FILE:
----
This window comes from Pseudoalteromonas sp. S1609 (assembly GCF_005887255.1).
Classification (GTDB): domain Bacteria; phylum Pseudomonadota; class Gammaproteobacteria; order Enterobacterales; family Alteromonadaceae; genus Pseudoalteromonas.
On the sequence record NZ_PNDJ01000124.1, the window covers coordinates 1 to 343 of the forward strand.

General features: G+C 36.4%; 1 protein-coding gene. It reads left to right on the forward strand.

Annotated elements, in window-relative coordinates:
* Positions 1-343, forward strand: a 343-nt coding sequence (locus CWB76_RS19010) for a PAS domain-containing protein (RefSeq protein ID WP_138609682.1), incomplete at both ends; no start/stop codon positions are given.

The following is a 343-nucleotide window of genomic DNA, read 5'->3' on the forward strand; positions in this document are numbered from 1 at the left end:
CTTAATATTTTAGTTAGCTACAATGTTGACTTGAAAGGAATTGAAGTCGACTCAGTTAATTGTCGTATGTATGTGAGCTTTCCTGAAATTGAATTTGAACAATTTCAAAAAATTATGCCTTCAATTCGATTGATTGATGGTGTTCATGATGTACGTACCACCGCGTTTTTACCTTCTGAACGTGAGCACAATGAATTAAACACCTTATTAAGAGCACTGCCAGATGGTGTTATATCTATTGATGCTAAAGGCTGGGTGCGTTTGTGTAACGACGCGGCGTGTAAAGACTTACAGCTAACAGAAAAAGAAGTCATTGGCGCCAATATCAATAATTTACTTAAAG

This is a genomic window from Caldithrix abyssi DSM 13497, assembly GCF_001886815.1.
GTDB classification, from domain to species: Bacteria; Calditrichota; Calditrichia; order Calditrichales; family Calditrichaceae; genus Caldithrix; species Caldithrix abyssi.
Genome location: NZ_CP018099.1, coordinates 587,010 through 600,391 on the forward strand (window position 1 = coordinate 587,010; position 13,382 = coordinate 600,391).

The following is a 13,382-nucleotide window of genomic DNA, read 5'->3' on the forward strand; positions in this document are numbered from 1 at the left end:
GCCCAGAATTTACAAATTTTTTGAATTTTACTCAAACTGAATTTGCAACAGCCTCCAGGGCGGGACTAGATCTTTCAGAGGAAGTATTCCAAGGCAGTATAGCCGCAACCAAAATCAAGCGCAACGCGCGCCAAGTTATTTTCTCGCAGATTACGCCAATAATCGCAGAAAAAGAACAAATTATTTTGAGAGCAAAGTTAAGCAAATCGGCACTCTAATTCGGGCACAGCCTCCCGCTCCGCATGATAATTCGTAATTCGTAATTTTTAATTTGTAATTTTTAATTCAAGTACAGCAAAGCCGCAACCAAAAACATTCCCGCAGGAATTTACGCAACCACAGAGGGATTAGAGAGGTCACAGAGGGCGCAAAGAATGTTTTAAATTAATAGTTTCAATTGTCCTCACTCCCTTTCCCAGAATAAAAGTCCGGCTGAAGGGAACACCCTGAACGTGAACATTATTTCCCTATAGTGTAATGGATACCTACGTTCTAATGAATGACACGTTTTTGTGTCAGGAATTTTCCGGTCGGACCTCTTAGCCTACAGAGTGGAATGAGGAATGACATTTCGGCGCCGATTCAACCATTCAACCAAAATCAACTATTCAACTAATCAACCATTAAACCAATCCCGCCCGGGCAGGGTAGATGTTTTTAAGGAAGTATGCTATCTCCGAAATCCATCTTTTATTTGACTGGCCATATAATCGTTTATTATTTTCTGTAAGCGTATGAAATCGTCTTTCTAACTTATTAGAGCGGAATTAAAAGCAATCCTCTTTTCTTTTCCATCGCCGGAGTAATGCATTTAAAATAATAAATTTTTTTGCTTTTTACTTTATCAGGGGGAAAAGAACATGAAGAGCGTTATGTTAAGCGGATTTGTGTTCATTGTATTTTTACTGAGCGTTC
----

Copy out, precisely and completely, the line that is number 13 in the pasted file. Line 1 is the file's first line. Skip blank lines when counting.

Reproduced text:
GCCCAGAATTTACAAATTTTTTGAATTTTACTCAAACTGAATTTGCAACAGCCTCCAGGGCGGGACTAGATCTTTCAGAGGAAGTATTCCAAGGCAGTATAGCCGCAACCAAAATCAAGCGCAACGCGCGCCAAGTTATTTTCTCGCAGATTACGCCAATAATCGCAGAAAAAGAACAAATTATTTTGAGAGCAAAGTTAAGCAAATCGGCACTCTAATTCGGGCACAGCCTCCCGCTCCGCATGATAATTCGTAATTCGTAATTTTTAATTTGTAATTTTTAATTCAAGTACAGCAAAGCCGCAACCAAAAACATTCCCGCAGGAATTTACGCAACCACAGAGGGATTAGAGAGGTCACAGAGGGCGCAAAGAATGTTTTAAATTAATAGTTTCAATTGTCCTCACTCCCTTTCCCAGAATAAAAGTCCGGCTGAAGGGAACACCCTGAACGTGAACATTATTTCCCTATAGTGTAATGGATACCTACGTTCTAATGAATGACACGTTTTTGTGTCAGGAATTTTCCGGTCGGACCTCTTAGCCTACAGAGTGGAATGAGGAATGACATTTCGGCGCCGATTCAACCATTCAACCAAAATCAACTATTCAACTAATCAACCATTAAACCAATCCCGCCCGGGCAGGGTAGATGTTTTTAAGGAAGTATGCTATCTCCGAAATCCATCTTTTATTTGACTGGCCATATAATCGTTTATTATTTTCTGTAAGCGTATGAAATCGTCTTTCTAACTTATTAGAGCGGAATTAAAAGCAATCCTCTTTTCTTTTCCATCGCCGGAGTAATGCATTTAAAATAATAAATTTTTTTGCTTTTTACTTTATCAGGGGGAAAAGAACATGAAGAGCGTTATGTTAAGCGGATTTGTGTTCATTGTATTTTTACTGAGCGTTC